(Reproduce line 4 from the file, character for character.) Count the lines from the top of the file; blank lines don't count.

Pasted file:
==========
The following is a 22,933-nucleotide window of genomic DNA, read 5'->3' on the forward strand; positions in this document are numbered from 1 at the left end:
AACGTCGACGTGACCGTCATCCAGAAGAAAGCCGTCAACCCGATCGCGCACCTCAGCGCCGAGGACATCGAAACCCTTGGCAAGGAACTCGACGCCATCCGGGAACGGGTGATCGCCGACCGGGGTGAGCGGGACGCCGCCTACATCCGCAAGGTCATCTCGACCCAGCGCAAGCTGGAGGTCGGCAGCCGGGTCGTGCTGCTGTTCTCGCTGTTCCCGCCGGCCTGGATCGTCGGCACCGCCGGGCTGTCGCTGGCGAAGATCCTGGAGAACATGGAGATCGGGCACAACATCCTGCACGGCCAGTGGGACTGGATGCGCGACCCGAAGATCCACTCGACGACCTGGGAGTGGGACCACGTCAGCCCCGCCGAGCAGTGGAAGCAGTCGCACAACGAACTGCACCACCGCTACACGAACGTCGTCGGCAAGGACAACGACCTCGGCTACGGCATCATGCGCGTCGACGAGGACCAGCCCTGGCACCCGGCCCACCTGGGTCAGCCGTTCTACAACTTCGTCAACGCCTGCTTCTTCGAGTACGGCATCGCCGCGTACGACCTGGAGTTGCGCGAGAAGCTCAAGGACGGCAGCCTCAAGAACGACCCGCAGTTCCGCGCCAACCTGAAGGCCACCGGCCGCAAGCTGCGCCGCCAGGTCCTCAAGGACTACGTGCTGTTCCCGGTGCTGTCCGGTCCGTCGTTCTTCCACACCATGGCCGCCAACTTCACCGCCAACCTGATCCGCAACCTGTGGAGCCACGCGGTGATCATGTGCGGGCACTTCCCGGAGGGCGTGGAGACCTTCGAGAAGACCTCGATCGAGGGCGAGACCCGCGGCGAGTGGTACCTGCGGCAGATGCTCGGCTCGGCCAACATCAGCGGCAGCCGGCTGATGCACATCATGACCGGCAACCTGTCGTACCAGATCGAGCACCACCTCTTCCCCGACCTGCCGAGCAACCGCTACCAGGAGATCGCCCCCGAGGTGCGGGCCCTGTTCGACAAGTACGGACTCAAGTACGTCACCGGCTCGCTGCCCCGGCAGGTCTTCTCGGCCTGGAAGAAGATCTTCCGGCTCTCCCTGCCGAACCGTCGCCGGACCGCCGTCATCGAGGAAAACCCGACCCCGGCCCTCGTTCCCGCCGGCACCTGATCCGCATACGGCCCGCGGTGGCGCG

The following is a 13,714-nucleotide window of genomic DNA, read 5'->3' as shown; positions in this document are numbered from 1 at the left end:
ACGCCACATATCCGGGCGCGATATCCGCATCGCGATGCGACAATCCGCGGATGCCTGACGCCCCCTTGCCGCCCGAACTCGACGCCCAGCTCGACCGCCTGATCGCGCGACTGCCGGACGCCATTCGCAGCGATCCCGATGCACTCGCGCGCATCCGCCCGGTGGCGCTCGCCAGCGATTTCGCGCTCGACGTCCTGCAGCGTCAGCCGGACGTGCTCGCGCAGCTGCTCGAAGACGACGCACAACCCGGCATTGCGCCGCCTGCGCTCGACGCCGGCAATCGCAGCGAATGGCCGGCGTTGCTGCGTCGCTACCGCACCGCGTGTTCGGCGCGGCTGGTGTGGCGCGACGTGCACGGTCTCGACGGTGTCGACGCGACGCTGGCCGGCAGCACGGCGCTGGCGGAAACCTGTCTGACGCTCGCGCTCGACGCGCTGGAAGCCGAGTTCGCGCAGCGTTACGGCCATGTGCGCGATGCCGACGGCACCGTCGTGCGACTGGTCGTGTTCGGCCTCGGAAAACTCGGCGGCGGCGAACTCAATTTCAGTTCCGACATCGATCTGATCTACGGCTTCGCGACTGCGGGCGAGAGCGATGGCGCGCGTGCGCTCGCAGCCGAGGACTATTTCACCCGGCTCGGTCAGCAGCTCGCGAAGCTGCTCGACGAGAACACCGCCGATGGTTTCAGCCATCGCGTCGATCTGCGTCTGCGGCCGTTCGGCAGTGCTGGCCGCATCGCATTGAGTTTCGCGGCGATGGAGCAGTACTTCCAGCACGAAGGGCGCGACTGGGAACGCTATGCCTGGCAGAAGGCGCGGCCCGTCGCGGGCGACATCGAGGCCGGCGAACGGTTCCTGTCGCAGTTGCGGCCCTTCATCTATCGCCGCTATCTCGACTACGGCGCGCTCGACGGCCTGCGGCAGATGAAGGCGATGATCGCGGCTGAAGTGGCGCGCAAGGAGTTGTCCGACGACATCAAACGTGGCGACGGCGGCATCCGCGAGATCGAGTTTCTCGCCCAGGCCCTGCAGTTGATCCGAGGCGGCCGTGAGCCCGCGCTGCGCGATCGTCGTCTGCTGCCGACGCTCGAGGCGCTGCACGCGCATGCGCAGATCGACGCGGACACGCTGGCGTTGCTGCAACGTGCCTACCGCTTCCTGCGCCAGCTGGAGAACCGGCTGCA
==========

ACGCCACATATCCGGGCGCGATATCCGCATCGCGATGCGACAATCCGCGGATGCCTGACGCCCCCTTGCCGCCCGAACTCGACGCCCAGCTCGACCGCCTGATCGCGCGACTGCCGGACGCCATTCGCAGCGATCCCGATGCACTCGCGCGCATCCGCCCGGTGGCGCTCGCCAGCGATTTCGCGCTCGACGTCCTGCAGCGTCAGCCGGACGTGCTCGCGCAGCTGCTCGAAGACGACGCACAACCCGGCATTGCGCCGCCTGCGCTCGACGCCGGCAATCGCAGCGAATGGCCGGCGTTGCTGCGTCGCTACCGCACCGCGTGTTCGGCGCGGCTGGTGTGGCGCGACGTGCACGGTCTCGACGGTGTCGACGCGACGCTGGCCGGCAGCACGGCGCTGGCGGAAACCTGTCTGACGCTCGCGCTCGACGCGCTGGAAGCCGAGTTCGCGCAGCGTTACGGCCATGTGCGCGATGCCGACGGCACCGTCGTGCGACTGGTCGTGTTCGGCCTCGGAAAACTCGGCGGCGGCGAACTCAATTTCAGTTCCGACATCGATCTGATCTACGGCTTCGCGACTGCGGGCGAGAGCGATGGCGCGCGTGCGCTCGCAGCCGAGGACTATTTCACCCGGCTCGGTCAGCAGCTCGCGAAGCTGCTCGACGAGAACACCGCCGATGGTTTCAGCCATCGCGTCGATCTGCGTCTGCGGCCGTTCGGCAGTGCTGGCCGCATCGCATTGAGTTTCGCGGCGATGGAGCAGTACTTCCAGCACGAAGGGCGCGACTGGGAACGCTATGCCTGGCAGAAGGCGCGGCCCGTCGCGGGCGACATCGAGGCCGGCGAACGGTTCCTGTCGCAGTTGCGGCCCTTCATCTATCGCCGCTATCTCGACTACGGCGCGCTCGACGGCCTGCGGCAGATGAAGGCGATGATCGCGGCTGAAGTGGCGCGCAAGGAGTTGTCCGACGACATCAAACGTGGCGACGGCGGCATCCGCGAGATCGAGTTTCTCGCCCAGGCCCTGCAGTTGATCCGAGGCGGCCGTGAGCCCGCGCTGCGCGATCGTCGTCTGCTGCCGACGCTCGAGGCGCTGCACGCGCATGCGCAGATCGACGCGGACACGCTGGCGTTGCTGCAACGTGCCTACCGCTTCCTGCGCCAGCTGGAGAACCGGCTGCA